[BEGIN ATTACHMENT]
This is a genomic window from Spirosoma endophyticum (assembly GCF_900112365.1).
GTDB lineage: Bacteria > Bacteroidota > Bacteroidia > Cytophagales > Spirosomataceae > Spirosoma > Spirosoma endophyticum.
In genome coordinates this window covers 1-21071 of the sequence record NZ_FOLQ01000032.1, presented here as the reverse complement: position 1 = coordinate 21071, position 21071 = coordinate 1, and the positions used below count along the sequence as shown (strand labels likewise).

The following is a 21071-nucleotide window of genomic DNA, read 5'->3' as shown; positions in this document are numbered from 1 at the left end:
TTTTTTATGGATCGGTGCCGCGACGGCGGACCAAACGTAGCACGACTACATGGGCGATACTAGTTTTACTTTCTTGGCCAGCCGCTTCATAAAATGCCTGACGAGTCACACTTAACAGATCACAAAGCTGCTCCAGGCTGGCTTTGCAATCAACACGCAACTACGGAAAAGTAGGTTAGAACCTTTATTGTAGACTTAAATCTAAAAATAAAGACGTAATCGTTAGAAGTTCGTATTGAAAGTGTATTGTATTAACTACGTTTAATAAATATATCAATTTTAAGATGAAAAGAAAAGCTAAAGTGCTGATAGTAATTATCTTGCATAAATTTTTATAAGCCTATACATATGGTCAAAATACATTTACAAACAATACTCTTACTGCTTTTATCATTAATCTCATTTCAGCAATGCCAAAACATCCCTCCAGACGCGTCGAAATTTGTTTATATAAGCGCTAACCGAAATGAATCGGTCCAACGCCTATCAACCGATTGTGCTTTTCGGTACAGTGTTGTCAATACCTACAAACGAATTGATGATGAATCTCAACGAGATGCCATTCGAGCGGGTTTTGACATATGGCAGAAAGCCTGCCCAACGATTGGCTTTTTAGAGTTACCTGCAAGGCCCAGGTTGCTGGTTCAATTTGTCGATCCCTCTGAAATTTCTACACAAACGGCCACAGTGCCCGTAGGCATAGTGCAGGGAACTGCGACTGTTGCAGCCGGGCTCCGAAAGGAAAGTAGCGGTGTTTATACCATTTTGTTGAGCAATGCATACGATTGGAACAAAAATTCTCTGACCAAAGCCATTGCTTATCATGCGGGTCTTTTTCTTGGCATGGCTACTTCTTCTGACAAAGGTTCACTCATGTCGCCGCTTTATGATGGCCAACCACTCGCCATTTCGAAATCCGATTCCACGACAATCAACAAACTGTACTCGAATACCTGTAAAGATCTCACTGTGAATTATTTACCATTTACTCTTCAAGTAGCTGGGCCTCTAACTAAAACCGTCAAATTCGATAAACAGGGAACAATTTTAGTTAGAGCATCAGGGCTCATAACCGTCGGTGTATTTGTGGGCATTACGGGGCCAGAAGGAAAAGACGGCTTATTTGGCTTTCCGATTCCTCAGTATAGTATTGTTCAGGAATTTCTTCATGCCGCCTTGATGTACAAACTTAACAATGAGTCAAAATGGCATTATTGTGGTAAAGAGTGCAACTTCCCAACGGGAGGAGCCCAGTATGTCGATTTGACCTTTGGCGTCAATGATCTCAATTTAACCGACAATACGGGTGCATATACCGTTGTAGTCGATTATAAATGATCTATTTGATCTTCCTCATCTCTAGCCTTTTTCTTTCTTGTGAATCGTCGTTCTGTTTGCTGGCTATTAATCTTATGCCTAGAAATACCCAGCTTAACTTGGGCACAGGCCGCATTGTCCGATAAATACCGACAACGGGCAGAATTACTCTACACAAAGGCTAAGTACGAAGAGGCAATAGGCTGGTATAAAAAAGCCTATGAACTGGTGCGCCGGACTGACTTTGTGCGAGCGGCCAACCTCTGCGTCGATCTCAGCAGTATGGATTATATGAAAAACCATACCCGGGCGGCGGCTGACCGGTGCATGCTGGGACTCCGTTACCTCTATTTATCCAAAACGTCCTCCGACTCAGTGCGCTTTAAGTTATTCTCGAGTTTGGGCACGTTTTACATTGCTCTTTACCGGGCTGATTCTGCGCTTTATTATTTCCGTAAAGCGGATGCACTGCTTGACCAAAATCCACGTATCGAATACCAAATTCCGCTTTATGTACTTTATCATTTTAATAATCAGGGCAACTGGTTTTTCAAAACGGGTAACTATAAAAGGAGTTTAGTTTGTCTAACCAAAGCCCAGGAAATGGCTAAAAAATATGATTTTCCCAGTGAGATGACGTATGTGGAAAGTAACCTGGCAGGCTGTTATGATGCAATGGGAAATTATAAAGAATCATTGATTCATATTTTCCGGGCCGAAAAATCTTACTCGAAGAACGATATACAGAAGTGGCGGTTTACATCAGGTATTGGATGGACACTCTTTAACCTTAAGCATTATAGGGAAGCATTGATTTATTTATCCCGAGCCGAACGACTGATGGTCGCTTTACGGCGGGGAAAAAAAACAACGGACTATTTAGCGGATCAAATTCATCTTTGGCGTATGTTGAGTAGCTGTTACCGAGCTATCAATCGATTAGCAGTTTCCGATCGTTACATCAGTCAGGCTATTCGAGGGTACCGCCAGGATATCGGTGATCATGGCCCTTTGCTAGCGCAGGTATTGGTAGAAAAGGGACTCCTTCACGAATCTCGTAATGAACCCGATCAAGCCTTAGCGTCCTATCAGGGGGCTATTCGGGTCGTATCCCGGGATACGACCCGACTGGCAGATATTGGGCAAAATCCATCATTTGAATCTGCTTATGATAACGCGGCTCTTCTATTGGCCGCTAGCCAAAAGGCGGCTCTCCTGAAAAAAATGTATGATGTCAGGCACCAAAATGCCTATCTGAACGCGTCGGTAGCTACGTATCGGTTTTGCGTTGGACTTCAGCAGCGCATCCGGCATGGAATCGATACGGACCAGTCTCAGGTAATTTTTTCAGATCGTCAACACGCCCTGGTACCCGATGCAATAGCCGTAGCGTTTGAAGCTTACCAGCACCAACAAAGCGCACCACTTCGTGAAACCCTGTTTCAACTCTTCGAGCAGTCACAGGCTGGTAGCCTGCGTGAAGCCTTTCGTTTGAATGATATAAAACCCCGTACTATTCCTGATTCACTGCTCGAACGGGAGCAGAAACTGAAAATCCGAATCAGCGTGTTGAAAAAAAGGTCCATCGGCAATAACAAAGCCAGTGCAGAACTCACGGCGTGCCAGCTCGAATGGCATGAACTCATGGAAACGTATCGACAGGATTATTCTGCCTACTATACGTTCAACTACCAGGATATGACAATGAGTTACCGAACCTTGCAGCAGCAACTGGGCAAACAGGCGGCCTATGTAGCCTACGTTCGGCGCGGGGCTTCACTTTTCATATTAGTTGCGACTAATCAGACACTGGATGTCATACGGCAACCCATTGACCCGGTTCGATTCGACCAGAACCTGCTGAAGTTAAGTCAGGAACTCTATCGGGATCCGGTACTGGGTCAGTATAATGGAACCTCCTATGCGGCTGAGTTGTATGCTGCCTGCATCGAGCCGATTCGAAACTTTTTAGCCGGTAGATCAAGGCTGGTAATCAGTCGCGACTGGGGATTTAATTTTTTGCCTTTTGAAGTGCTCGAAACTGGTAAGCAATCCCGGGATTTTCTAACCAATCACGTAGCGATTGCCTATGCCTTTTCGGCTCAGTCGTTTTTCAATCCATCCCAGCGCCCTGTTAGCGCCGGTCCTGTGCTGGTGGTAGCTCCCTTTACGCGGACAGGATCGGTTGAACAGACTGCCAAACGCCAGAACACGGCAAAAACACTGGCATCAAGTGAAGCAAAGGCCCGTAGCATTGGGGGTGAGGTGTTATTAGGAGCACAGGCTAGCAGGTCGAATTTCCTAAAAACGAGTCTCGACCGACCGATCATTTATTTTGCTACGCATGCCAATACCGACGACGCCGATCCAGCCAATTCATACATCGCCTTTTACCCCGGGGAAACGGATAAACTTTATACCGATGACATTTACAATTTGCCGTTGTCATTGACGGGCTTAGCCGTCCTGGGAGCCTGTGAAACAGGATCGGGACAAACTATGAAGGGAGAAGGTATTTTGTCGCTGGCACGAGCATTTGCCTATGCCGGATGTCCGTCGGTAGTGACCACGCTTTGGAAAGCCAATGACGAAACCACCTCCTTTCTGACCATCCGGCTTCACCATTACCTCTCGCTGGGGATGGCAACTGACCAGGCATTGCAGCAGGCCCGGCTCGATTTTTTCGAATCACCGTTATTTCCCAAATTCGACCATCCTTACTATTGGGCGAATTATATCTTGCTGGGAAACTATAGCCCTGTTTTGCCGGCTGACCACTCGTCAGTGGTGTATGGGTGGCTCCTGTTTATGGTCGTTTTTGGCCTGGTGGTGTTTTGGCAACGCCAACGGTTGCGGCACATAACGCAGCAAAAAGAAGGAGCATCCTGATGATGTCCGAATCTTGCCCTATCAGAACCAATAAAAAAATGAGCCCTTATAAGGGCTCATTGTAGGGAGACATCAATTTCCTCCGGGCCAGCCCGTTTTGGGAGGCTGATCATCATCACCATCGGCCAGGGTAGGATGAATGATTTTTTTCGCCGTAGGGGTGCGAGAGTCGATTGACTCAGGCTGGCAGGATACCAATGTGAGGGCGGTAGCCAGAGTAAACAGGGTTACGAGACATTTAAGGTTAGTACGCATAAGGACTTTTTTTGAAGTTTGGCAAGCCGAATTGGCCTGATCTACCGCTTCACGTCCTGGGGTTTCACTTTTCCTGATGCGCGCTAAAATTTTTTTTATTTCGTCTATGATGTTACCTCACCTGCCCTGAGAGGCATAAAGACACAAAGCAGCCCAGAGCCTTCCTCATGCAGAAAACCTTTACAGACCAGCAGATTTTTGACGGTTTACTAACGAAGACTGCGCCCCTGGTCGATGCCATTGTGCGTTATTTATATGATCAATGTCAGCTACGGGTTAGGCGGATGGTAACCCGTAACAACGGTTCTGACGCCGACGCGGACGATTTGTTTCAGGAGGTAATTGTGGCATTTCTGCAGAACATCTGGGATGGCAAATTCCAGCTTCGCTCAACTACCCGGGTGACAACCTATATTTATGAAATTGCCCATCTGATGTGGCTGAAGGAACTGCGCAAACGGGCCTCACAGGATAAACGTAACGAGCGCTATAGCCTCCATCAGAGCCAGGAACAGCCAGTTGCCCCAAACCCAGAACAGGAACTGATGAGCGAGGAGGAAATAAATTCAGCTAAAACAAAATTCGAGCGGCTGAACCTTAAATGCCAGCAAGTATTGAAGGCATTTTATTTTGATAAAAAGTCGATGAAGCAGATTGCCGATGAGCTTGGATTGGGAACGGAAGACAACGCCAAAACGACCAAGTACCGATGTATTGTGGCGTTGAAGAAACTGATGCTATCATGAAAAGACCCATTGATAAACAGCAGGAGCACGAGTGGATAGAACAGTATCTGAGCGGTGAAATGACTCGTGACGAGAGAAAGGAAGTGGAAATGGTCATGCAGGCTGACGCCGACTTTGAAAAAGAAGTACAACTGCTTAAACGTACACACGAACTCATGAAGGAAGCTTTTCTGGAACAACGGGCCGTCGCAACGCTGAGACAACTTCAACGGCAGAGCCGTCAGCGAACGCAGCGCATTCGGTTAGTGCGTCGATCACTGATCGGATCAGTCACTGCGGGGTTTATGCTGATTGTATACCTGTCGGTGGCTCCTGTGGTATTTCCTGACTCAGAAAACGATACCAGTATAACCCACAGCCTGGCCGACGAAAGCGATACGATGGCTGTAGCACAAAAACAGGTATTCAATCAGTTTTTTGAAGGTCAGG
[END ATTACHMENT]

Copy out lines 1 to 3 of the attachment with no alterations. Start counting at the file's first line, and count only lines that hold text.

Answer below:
This is a genomic window from Spirosoma endophyticum (assembly GCF_900112365.1).
GTDB lineage: Bacteria > Bacteroidota > Bacteroidia > Cytophagales > Spirosomataceae > Spirosoma > Spirosoma endophyticum.
In genome coordinates this window covers 1-21071 of the sequence record NZ_FOLQ01000032.1, presented here as the reverse complement: position 1 = coordinate 21071, position 21071 = coordinate 1, and the positions used below count along the sequence as shown (strand labels likewise).